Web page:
London's 'Low Emission Zone' for non-road mobile machinery
The Mayor has published supplementary planning guidance (SPG) on the control of dust and emissions during construction and demolition.
This SPG seeks to reduce emissions of dust, PM10 and PM2.5 from construction and demolition activities in London. It also aims to manage emissions of nitrogen oxides (NOx) from construction and demolition machinery by means of a new non-road mobile machinery Ultra Low Emissions Zone (ULEZ).

Cleaning The Air - The Mayor's Air Quality Strategy
The Mayor of London has published his final Air Quality Strategy. A copy of the strategy is now available as a pdf, which includes a review and update of the Best Practice Guidance for construction and demolition sites.

How to reduce black smoke from diesel engines - Diesel Particulate Filters
Written by GenCat's engineering department, this technical white paper aims to address and clarify various issues and assist in the decision-making process of reducing black smoke from diesel exhausts.

London Low Emission Zone (LEZ)
The aim of the scheme is to improve air quality in the city by deterring the most polluting vehicles from driving in the area. Phase 4 will commence on 3rd January 2012.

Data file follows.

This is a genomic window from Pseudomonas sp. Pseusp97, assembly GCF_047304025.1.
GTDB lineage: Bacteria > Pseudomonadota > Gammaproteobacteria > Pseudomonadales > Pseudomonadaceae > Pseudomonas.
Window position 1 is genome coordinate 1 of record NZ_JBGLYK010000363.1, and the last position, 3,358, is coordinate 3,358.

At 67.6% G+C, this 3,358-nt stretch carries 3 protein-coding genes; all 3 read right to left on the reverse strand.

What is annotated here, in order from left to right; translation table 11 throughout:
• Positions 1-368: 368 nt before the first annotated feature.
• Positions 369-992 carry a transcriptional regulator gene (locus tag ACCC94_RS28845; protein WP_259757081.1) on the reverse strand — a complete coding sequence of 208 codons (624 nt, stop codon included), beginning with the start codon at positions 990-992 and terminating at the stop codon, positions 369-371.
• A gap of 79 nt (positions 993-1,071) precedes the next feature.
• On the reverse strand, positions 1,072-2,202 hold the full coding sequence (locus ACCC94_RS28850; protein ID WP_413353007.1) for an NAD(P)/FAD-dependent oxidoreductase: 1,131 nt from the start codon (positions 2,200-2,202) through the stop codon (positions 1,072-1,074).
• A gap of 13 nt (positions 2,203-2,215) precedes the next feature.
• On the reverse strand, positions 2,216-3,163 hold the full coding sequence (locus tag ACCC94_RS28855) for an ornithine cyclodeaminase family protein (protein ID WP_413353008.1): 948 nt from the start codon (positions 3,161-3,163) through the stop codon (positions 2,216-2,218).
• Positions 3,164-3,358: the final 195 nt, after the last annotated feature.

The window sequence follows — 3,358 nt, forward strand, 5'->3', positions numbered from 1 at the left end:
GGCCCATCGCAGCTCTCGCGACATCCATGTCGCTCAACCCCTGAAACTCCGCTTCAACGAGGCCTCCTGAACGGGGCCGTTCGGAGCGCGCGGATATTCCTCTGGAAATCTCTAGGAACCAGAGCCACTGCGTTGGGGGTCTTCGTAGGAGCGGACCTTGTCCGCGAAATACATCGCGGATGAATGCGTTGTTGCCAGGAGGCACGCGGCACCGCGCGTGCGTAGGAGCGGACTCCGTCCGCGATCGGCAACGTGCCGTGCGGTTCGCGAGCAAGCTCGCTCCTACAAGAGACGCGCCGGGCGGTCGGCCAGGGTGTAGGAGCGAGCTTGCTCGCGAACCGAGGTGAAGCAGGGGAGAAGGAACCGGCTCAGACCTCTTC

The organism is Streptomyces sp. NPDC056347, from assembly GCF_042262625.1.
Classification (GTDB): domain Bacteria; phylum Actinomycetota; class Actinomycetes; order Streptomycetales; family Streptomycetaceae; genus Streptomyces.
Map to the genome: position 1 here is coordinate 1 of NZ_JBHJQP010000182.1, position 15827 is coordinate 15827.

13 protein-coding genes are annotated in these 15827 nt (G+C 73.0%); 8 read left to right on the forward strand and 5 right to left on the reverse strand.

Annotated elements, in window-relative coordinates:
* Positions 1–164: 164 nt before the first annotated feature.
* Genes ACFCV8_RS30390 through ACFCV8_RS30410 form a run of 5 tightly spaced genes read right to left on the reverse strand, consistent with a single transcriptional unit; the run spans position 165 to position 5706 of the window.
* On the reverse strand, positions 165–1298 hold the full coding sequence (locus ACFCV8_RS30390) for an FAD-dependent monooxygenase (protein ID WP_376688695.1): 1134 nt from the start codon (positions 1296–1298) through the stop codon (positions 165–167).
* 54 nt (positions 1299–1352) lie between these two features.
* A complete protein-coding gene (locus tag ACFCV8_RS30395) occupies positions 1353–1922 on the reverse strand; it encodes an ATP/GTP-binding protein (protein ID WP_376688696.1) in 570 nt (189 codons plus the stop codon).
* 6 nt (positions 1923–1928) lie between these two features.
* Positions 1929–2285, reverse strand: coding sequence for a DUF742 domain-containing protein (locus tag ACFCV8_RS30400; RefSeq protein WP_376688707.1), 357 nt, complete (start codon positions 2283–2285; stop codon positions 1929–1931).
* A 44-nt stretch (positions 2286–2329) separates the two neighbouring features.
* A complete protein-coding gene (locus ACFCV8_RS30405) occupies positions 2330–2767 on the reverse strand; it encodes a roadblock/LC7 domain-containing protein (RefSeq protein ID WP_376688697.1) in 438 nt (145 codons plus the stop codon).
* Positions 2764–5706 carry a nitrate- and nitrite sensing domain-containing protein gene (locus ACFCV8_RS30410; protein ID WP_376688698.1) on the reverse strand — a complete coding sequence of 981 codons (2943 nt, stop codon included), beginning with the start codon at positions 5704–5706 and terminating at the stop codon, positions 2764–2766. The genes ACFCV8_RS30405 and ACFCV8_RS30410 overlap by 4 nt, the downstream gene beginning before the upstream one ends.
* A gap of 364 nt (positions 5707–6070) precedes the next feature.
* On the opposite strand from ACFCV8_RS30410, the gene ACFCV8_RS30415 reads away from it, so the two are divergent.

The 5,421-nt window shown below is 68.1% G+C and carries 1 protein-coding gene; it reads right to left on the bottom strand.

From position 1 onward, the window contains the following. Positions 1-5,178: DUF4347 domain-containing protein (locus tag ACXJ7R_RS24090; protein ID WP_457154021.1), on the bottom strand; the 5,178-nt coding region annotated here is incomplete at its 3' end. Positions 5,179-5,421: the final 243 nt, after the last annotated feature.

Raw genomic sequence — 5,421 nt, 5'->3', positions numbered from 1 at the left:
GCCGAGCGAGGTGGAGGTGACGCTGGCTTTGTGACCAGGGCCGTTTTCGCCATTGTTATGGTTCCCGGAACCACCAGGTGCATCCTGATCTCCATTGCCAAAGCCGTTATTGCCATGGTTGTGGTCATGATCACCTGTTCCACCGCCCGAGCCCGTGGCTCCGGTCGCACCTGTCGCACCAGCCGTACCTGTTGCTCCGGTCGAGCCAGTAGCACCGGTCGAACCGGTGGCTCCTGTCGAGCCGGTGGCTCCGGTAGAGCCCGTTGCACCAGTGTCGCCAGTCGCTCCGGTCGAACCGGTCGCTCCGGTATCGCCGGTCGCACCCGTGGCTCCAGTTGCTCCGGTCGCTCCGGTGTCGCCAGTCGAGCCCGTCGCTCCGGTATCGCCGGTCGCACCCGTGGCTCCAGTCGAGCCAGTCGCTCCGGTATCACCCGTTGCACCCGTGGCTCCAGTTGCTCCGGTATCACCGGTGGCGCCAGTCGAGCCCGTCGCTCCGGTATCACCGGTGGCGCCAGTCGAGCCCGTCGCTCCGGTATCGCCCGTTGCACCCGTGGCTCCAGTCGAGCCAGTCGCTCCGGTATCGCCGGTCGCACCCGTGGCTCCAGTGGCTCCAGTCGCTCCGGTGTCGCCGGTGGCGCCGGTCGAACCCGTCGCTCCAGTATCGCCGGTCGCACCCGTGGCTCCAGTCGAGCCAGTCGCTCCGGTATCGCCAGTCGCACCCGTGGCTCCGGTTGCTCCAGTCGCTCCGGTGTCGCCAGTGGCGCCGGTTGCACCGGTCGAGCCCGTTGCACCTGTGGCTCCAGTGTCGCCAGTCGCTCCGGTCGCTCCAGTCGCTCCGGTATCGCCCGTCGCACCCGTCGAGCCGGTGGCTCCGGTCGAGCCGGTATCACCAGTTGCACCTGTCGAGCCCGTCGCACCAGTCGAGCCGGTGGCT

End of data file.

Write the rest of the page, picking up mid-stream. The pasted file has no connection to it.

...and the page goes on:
Case Study - Emissions Reduction of Diesel Plant in Confined Spaces
This case study looks at how to reduce black smoke from diesel powered plant operating in confined spaces, in this case underground, in order to protect the workforce from harmful emissions.

Case Study - CO, HC & PM Emission Reduction on a Perkins 4016TAG2
This case study includes information such as pollution reduction figures, pricing of both catalytic converter and particulate filter as well as diagrams for a complete solution.

London Best Practice Guide (BPG)
This guide, published in November 2006 was produced in partnership by London Councils and the Greater London Authority, it aims to control dust and emissions from construction and demolition.

HSE Diesel Engine Exhaust Emissions (DEEE)